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Daniel Radcliffe continues to show his range and distance himself from Harry Potter — if that’s really possible — in the Broadway premiere of Martin McDonagh’s splendid little comedy The Cripple of Inishmaan. Radcliffe, who previously on the Great White Way had a thing for a horse (Equus) and sang and danced his way up the corporate ladder (How to Succeed in Business without Really Trying), stars in McDonagh’s 1996 play as Cripple Billy, an unfortunate orphan with a twisted arm and a near-debilitating limp who spends an inordinate amount of his time looking at cows on the close-knit Irish island of Inishmaan. When gossipmonger Johnnypateenmike (Pat Shortt) arrives at Eileen (Gillian Hanna) and Kate’s (Ingrid Craigie) food shop with news about Hollywood coming to the nearby island of Inishmore, where Robert Flaherty is filming Man of Aran, Billy instantly wants to go and be part of the movie, seeing it as his opportunity to get away from all the abuse heaped upon him and make something of his life. But first he must convince boat owner Babbybobby (Pádraic Delaney) to take him across the water. Also desperate to get out is tough-talking flirtatious redhead Helen McCormick (Sarah Greene), who is sure she will become a star as soon as Hollywood sets its eyes on her. Of course, nothing goes quite as planned in this bittersweet tale.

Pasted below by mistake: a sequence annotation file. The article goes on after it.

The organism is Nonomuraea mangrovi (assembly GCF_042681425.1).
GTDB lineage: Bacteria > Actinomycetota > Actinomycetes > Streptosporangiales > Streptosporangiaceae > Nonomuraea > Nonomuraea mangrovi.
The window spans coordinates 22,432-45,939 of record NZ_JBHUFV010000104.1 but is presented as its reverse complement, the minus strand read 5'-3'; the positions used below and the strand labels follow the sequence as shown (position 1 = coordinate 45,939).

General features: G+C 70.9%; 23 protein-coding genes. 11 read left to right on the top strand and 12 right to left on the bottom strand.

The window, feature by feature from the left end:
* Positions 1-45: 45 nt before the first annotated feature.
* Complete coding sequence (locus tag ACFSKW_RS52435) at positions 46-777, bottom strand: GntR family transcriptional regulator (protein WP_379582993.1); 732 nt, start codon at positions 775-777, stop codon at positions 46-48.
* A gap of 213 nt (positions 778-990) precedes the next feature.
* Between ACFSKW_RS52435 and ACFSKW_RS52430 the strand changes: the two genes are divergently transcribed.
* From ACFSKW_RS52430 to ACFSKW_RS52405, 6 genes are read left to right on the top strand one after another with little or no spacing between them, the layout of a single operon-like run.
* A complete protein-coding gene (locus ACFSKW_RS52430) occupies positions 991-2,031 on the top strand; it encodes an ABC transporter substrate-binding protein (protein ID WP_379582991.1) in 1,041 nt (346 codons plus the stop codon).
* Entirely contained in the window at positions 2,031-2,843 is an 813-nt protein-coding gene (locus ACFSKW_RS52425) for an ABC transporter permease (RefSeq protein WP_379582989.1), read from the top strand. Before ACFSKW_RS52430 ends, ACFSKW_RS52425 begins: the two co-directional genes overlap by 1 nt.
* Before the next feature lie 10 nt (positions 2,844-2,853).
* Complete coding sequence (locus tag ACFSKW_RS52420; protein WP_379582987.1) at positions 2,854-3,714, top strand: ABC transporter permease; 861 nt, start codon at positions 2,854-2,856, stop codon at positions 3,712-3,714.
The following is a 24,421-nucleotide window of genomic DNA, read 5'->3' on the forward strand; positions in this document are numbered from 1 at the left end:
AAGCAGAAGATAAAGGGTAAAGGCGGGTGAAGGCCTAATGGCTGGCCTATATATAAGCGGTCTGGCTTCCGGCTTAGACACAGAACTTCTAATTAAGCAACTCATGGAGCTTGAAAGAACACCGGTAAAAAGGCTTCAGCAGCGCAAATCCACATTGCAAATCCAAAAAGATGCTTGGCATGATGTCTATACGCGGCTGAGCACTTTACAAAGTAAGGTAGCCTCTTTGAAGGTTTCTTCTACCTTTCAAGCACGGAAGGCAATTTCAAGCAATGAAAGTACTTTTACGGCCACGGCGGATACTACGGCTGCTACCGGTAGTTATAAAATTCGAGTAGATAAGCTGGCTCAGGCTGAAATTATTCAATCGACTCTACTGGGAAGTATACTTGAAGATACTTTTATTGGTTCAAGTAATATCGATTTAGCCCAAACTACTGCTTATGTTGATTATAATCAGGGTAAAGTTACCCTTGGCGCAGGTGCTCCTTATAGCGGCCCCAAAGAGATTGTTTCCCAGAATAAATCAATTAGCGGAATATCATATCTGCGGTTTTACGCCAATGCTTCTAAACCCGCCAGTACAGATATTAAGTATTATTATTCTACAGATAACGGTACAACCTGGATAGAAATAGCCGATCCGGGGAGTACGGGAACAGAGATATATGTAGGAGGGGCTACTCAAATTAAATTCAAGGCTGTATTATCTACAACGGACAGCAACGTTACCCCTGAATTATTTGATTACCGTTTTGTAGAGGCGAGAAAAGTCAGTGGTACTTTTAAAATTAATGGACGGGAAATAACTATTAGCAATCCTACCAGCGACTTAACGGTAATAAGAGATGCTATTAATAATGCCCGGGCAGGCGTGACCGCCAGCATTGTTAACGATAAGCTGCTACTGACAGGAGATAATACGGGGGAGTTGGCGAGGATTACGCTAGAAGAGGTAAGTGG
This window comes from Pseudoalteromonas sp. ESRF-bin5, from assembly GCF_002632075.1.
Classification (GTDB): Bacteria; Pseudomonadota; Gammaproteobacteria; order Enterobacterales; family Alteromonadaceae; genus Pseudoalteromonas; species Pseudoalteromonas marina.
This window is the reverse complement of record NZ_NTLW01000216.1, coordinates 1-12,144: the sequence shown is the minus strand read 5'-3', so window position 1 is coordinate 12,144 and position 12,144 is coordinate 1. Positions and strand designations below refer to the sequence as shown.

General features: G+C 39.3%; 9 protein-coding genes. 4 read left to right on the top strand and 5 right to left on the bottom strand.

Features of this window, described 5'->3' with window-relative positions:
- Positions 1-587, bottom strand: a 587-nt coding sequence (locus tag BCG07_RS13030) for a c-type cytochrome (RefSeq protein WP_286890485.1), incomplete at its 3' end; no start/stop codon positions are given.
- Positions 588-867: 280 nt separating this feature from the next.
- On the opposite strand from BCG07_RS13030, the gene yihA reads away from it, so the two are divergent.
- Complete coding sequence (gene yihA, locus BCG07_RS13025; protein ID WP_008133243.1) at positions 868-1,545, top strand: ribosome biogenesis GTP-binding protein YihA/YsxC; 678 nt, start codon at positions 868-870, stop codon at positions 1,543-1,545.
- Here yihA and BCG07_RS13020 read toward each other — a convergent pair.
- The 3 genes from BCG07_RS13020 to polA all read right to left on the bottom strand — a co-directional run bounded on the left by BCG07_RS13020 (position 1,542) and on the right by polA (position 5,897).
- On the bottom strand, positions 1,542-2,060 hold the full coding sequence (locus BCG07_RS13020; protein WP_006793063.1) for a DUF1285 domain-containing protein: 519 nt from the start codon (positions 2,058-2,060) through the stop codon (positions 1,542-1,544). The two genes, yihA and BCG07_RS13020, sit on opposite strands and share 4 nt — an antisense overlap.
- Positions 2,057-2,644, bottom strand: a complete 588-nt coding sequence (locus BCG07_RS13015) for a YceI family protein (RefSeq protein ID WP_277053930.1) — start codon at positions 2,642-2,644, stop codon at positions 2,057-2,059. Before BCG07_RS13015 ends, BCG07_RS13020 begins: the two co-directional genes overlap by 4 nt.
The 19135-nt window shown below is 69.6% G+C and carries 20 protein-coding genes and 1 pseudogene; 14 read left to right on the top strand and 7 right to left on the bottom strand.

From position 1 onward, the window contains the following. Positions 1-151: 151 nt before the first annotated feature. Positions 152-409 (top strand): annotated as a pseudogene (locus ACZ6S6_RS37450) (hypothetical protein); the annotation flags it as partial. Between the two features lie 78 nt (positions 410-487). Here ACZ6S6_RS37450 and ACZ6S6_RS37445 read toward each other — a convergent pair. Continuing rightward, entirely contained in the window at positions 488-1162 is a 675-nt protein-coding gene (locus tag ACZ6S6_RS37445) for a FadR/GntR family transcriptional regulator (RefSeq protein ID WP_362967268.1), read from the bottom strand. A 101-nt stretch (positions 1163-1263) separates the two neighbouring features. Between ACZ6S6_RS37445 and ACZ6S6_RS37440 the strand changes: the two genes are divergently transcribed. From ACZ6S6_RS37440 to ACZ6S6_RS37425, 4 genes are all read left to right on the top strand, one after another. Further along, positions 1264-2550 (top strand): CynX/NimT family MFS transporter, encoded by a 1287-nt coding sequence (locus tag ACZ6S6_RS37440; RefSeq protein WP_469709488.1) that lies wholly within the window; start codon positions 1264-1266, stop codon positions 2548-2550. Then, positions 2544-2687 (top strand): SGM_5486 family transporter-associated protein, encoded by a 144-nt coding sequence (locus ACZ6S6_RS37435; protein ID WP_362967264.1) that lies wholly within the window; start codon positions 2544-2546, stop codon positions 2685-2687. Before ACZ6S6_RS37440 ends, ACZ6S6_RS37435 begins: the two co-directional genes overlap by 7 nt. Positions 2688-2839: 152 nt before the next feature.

A production of the new Michael Grandage Company led by Tony-winning director Michael Grandage (Frost/Nixon, King Lear), The Cripple of Inishmaan is a wickedly delightful slice of Irish life, complete with eccentric characters, poetic dialogue, and wacky situations that are firmly entrenched in the tradition of Irish storytelling. Hanna and Craigie are a hoot as the aunties who raised Billy after his parents drowned, Shortt is a riot as the town crier who shares news for food and just might be poisoning his alcoholic mother (June Watson), and Conor MacNeill does a fine turn as Bartley McCormick, Helen’s brother who is obsessed with sweets and telescopes. Greene is sensational as Helen, fiery and sexy whether insulting others or smashing eggs over their head, nearly stealing the show from Radcliffe, who plays Billy with a heartwarming and endearing sensitivity. At its heart, The Cripple of Inishmaan is about overcoming the obstacles one is born with, rising above setbacks while finding one’s place in life, and in a way that applies to Radcliffe’s career as well. At intermission, the security guards start putting up the barricades as fans already begin lining up at the stage door, preparing to wait another hour and a half to get his autograph and snap his picture; it would be a shame if they do so without actually having seen The Cripple of Inishmaan, which will have many saying, “Harry who?”